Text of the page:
Fractionated irradiation synchronizes and resorbs the tumor cellpopulation, leaving the majority of the cells in the S phase of the cell cycleand thus more sensitive to irinotecan. With potentiating effects morepronounced for chromosome aberrations of the exchange type, it has beensuggested that the interaction of unrepaired radiation- and camptothecin-inducedlesions during replication may be involved in the observed drug-radiationsynergism.
Further studies have demonstrated radiation sensitization withirinotecan in human tumor xenografts. Significant tumor regression was shownwhen irinotecan was administered 1 hour prior to a single dose of irradiationcompared with the response to radiation therapy alone. Other studies havealso demonstrated sensitization when the drug is given followingirradiation.
In a clinical phase I/II trial in which weekly irinotecan wasgiven with concurrent irradiation of 60 Gy administered in 30 fractions over 6weeks to patients with non-small-cell lung cancer, the maximum tolerated doseof irinotecan was 60 mg/m2. A total of 24 previously untreated patientswith unresectable stage IIIA or IIIB non-small-cell lung cancer receivedchemoradiation with irinotecan given at a dose of 45 mg/m2. The six plannedcourses of irinotecan were delivered to 71% of patients; five courses wereadministered to 21% of patients. External beam irradiation was completed in 88%of patients, with treatment delays in three patients because of fever orfatigue. The overall objective response rate was 76%, with two patientsachieving a complete response and 16 a partial response. Dose-limitingtoxicities were esophagitis, pneumonitis, and diarrhea. The conclusion of thisstudy was that combined-modality therapy with irinotecan is feasible and activein the treatment of locally advanced non-small-cell lung cancer.
In a study by Minsky and colleagues at Memorial Sloan-KetteringCancer Center, a divided dose bolus schedule of escalating doses of irinotecan(Monday through Friday) was administered on weeks 1, 2, 4, and 5 during astandard 6-week radiation therapy cycle (50.4 Gy) for preoperative treatment oflocally advanced unresectable rectal cancer. The maximum tolerated dose was 10mg/m2/d. Because complete responses were fewer than anticipated, this regimenwas abandoned.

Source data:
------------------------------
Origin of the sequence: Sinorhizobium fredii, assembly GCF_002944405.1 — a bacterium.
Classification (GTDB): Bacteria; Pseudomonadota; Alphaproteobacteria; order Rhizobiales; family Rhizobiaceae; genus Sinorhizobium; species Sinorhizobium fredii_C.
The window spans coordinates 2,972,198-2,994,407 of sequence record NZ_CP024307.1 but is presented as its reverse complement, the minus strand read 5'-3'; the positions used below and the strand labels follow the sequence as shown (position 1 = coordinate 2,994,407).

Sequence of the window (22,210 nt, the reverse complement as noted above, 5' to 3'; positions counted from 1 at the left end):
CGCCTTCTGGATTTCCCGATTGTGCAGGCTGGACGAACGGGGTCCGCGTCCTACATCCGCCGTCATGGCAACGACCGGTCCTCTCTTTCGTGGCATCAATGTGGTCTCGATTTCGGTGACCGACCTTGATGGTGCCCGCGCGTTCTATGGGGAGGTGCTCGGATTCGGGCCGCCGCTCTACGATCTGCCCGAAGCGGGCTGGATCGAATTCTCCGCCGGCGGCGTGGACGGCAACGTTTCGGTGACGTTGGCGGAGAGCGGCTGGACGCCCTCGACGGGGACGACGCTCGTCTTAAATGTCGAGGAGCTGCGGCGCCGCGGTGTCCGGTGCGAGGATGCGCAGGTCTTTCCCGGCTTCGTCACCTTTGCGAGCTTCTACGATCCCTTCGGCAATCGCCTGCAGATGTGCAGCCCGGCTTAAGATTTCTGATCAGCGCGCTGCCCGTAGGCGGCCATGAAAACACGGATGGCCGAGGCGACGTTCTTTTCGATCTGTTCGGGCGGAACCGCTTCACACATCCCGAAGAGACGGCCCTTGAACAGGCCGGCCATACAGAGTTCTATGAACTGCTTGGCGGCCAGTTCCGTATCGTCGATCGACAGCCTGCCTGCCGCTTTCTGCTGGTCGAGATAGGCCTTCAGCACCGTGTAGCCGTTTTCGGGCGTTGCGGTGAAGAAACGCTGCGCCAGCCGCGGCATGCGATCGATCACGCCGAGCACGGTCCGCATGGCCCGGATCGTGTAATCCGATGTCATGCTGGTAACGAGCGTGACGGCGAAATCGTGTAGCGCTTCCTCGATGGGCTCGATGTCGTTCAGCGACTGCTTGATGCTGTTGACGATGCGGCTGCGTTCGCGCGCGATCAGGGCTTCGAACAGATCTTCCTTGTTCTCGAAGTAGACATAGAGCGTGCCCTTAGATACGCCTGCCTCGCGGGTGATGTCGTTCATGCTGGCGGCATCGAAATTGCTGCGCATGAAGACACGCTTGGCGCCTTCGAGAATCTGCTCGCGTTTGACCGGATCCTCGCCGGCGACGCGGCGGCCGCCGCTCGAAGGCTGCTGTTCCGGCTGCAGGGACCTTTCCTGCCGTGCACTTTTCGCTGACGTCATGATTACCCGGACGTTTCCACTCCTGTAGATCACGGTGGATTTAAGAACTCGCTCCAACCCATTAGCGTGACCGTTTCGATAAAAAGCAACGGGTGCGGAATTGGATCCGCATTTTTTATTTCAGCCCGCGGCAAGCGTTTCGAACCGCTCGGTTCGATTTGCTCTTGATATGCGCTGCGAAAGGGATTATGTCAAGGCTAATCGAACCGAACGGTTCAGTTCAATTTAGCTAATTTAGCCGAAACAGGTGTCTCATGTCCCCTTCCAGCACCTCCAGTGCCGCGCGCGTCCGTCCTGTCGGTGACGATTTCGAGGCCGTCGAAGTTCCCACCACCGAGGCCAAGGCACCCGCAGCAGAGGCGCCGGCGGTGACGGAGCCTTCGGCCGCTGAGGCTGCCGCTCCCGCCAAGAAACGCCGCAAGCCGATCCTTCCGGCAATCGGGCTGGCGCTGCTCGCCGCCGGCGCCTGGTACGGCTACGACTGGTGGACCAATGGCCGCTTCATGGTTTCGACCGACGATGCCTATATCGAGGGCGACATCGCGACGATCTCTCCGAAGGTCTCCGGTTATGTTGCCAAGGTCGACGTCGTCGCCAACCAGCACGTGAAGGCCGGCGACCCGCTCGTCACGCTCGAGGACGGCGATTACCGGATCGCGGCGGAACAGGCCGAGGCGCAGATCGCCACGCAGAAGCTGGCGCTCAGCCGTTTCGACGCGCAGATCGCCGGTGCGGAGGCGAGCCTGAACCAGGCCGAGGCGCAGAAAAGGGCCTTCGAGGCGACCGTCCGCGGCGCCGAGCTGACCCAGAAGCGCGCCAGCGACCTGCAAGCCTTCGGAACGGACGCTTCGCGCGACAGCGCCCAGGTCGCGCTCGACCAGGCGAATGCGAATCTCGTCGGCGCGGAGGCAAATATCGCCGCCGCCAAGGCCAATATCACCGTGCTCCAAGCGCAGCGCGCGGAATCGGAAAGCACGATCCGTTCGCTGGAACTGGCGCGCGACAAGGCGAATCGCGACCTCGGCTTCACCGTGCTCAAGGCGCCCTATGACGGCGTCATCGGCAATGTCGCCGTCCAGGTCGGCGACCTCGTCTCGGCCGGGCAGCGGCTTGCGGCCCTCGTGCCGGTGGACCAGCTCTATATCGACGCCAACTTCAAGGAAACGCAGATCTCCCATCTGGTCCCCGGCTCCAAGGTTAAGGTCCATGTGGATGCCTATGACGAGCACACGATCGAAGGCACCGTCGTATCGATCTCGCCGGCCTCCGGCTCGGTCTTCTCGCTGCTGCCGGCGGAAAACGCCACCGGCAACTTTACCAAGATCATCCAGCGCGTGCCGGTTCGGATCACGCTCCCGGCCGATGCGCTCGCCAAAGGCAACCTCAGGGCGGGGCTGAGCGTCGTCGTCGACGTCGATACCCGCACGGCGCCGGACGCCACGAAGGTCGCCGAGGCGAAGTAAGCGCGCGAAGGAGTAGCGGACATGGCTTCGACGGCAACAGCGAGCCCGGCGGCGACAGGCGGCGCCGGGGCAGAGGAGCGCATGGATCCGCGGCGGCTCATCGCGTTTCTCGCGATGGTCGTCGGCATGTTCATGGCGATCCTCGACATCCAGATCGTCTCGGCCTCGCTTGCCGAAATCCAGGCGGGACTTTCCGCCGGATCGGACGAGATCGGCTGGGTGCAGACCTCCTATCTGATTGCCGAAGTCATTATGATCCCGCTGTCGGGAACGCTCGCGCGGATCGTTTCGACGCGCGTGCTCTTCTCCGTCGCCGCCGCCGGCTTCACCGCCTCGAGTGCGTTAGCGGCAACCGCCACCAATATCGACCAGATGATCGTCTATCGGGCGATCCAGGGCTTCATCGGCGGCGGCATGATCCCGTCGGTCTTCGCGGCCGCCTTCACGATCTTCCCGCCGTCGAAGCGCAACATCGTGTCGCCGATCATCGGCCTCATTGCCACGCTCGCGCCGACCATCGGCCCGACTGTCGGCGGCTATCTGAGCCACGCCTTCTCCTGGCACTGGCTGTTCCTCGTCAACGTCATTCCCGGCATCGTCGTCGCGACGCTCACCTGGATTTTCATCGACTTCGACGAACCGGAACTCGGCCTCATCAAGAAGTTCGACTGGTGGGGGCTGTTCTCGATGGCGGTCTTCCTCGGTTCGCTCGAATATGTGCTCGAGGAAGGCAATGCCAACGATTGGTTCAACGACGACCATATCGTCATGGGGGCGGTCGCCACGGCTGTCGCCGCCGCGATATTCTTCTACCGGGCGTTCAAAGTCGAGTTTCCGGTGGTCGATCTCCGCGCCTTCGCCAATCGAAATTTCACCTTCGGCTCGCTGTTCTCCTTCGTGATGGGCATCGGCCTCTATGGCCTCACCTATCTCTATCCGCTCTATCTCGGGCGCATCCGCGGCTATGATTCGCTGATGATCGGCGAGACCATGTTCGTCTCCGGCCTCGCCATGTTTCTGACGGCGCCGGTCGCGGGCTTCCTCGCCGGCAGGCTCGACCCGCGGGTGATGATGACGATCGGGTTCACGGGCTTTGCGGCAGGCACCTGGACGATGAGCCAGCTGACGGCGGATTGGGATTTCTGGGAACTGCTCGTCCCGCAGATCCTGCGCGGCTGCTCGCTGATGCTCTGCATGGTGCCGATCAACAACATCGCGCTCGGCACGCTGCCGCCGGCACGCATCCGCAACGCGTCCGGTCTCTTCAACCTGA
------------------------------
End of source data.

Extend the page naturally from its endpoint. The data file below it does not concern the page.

How then might irinotecan be more effectively incorporated intoa combined-modality regimen in the treatment of rectal cancer? Our group at theKimmel Cancer Center of Thomas Jefferson University is currently conducting aphase I study with protracted continuous infusion of 5-FU given with weeklyirinotecan after 4 consecutive weeks and concurrent external beam irradiation(total of 45.0 Gy in 1.8-Gy fractions) given daily. The objective was todetermine the maximum tolerated dose of weekly irinotecan combined with 5-FU andconcomitant irradiation given preoperatively in previously untreated patientswith primary or recurrent clinical stage T3/T4 adenocarcinoma of the rectum.
The treatment regimen was as follows: escalating doses ofirinotecan at 30 to 50 mg/m2 over 90 minutes on days 1, 8, 15, and 22.Fluorouracil was given as a protracted venous infusion at 300 mg/m2/dayinitially and subsequently reduced to 225 mg/m2 on days 1 through 5 weeklyduring radiation therapy. Surgery was performed 8 to 10 weeks followingcompletion of therapy. At the time of this preliminary report, a total of 38patients were enrolled in the study. One patient was removed from the study fornoncompliance and one due to early surgical intervention. All are evaluable fortoxicity. The incidence of grade 3/4 toxicities at each dose level is outlinedin Table 1.
Hematologic toxicities were mild. The major dose-limitingtoxicities were diarrhea, intravenous catheter infections, and thrombi. Of 34patients who have undergone surgery, 10 complete pathologic remissions and 6patients with minimal residual disease were observed; 4 patients are awaitingsurgery. The conclusion was that the combination of irinotecan, 5-FU, andconcomitant radiation therapy given preoperatively in this patient populationwas well tolerated. The maximum tolderated dose had not been achieved in thisongoing investigation.
The radiosensitizing properties of 5-FU have been welldelineated. Clinical studies evaluating the potential of irinotecan areunderway. Preclinical evidence from a murine model suggests effectiveness. Theability to administer full doses of irinotecan and 5-FU allows the potential ofdouble radio enhancement. Further studies will determine the effectiveness ofthis combination in the management of patients with adenocarcinoma of therectum.